The missing piece in the EU/ECB tool kit to manage the ongoing debt crisis is the availability of sufficient temporary adjustment financing for larger countries such as Spain and Italy should markets loss confidence in one or both of them before their reforms have had time to bear fruit. The resources of the EFSF/ESM, still waiting for the German constitutional court’s approval, are not sufficient to finance stabilization programs with both countries. This leaves markets uneasy and volatile.  Market interest rates on ten-year Spanish government bonds have varied this year between under 5% to 7.6%. German government bond rates have varied between 1.24% and 1.85%.  Mario Draghi’s commitment of ECB funds to buy short-term sovereign debt (with maturities of up to three years) in secondary markets does not augment the resources available to the EFSF/ESM to finance adjustment programs with the IMF, but by buying such bonds in the secondary market should liquidity in a program country dry up, the ECB should be able to significantly reduce the prospects of what it considers unrealistically high risk premiums for such bonds. The ECB would only buy bonds of countries meeting the conditionality of an IMF supported adjustment program. Outright secondary market purchases are a standard and traditional liquidity management tool for central banks. What is unique in the European context is that open market purchases must be for the bonds of individual countries and the choice of countries matters. It is for others to determine whether, as Mr. Draghi claims, the new initiative is consistent with the ECB’s mandate.

This past week I attended a meeting of the Mont Pelerin Society in Prague. Friedrich Hayek, Milton Friedman and a few other free market champions founded the MPS in 1946. Czech President Vaclav Klaus, also an MSP member, hosted this year’s meeting. President Klaus has opposed the Czech Republic’s adoption of the Euro. It has kept its own currency, which the Czech National Bank has managed very well under an “inflation targeting” policy regime. However, Spanish economist Jesus Huerta de Soto spoke at the meeting in defense of the single currency. He favors a return to the gold standard but convincingly argued that the monetary discipline on Spain provided by giving up its own currency to the Euro was a good second best.  The key to success or failure of the Euro for the overly indebted countries that use it is whether they reform deeply enough to live within their own means within a few years and to sufficiently improve their competitiveness with the rest of Europe and the rest of the world. Failure to do so will harm the defaulting country far more than it will harm the Euro.  I wish them well.

Spain’s Financial Crisis: First Principles

Europe’s debt crisis has many contributing elements: bloated government bureaucracies, unaffordable social welfare programs, and productivity stifling labor and commercial laws.  However, none is as central as the condition and behavior of those European banks that overlent to and undercharged many European governments, and whose potential insolvency should one or more European governments default (as Greece has already to some extent) has dominated the EU’s slow, halting approach to dealing with it. Focusing on the case of Spain, the following note illustrates the importance for the future of Europe’s financial markets of resolving the banking sector’s problems properly.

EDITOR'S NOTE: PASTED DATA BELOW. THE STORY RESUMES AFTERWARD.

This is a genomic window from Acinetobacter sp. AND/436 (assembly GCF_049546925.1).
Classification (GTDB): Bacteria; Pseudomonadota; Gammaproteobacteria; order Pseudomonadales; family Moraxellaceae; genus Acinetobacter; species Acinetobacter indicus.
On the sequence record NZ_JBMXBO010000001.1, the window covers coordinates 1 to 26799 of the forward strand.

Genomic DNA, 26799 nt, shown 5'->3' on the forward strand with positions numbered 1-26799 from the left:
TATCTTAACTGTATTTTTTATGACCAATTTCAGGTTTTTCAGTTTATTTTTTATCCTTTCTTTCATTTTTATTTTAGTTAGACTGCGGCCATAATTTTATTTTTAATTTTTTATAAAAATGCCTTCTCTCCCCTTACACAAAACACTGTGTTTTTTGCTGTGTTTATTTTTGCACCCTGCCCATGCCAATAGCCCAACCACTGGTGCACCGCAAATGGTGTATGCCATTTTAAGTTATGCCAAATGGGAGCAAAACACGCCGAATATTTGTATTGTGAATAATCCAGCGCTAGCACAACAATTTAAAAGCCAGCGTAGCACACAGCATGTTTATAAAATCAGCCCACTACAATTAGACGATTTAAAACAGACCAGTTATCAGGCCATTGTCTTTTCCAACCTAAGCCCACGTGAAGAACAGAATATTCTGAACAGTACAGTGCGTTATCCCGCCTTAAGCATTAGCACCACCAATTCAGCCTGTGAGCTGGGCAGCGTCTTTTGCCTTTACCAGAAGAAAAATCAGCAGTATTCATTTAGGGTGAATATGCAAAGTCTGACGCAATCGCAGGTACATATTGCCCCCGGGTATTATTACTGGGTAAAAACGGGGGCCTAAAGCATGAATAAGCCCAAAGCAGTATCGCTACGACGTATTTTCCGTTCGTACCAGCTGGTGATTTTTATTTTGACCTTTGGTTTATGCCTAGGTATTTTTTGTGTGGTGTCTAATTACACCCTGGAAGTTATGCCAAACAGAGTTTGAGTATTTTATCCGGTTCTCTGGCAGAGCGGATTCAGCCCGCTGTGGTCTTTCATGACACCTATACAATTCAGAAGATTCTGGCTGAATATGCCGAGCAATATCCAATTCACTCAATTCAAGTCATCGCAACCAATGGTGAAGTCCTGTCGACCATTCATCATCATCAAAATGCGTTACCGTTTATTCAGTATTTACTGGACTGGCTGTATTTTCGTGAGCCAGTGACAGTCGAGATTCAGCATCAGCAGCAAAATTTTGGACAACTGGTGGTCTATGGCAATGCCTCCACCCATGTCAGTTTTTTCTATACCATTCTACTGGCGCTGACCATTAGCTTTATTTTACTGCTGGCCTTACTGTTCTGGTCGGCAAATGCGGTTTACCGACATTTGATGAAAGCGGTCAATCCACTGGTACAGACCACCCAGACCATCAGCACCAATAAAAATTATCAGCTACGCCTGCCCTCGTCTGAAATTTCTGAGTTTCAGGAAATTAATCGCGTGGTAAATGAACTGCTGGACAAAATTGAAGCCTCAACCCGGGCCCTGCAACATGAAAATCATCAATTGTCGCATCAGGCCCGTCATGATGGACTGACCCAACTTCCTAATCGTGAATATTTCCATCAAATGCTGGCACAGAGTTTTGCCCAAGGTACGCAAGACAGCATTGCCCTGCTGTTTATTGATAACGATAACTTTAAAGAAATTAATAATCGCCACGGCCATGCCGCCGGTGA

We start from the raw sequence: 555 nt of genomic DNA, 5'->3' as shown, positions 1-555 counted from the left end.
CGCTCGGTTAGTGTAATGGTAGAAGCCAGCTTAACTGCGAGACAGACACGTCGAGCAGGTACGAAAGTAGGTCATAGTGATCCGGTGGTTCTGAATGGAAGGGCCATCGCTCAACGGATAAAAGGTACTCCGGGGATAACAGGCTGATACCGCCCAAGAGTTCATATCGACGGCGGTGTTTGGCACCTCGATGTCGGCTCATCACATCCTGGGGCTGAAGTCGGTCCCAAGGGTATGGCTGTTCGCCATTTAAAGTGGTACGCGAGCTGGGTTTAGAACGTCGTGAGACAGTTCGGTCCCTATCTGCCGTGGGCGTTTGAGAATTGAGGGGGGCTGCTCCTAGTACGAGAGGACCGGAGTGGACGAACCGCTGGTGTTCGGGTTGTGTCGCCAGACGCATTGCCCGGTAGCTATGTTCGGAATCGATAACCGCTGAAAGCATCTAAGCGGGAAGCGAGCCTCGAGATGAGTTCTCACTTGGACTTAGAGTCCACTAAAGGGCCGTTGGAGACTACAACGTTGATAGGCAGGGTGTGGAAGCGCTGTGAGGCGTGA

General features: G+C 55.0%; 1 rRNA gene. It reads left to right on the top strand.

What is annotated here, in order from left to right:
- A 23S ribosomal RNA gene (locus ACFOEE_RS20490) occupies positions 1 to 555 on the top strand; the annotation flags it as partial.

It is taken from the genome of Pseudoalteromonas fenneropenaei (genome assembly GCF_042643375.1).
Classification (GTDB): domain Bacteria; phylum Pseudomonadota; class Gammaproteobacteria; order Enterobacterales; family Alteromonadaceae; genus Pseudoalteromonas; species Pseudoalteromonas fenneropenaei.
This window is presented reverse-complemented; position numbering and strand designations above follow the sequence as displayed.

Overview

In some respects the financial and debt situation of Spain is similar to that of the U.S.[1] Its central government debt is less than the U.S.’ and Germany’s (68%, 103%, and 83% respectively). This year its public sector deficit is expected to be 5.9% (8.5% last year), less than the U.S. at 7.6%, but more than Germany’s at 1.3%. Its total debt (public and private) to foreigners (external debt) is less as well (84%, 103%, and 142% respectively). Spain’s housing bubble and subsequent collapse were average. The decline in Spain’s real housing prices from their peak in 2007 of about 20% was about the same as the UK’s and the Euro zone’s and less than in Ireland and the U.S.

To over simplify, what sets Spain apart is a) its lack of competitiveness (its current account deficit with the rest of the world relative to GDP was 9.6% in 2008 and is currently almost 3% while the Euro area as a whole is balanced – i.e., 0); b) the heavy reliance of its banks on borrowed funds (its loan to deposit ratio is about 150% compared with 80% for U.S. banks; and c) its banks’ large exposure to the real estate and construction sectors (56.5% compared to 30% for U.S. banks). In addition, Spanish and European banks in general operate on much less capital than do American banks. Going into the recent financial crisis—2007—the ratio of total European bank assets to capital—i.e., the leverage ratio—averaged around 30, while for American banks it averaged around 13 (i.e. capital gearing ratios of 3.3% and 7.7% respectively).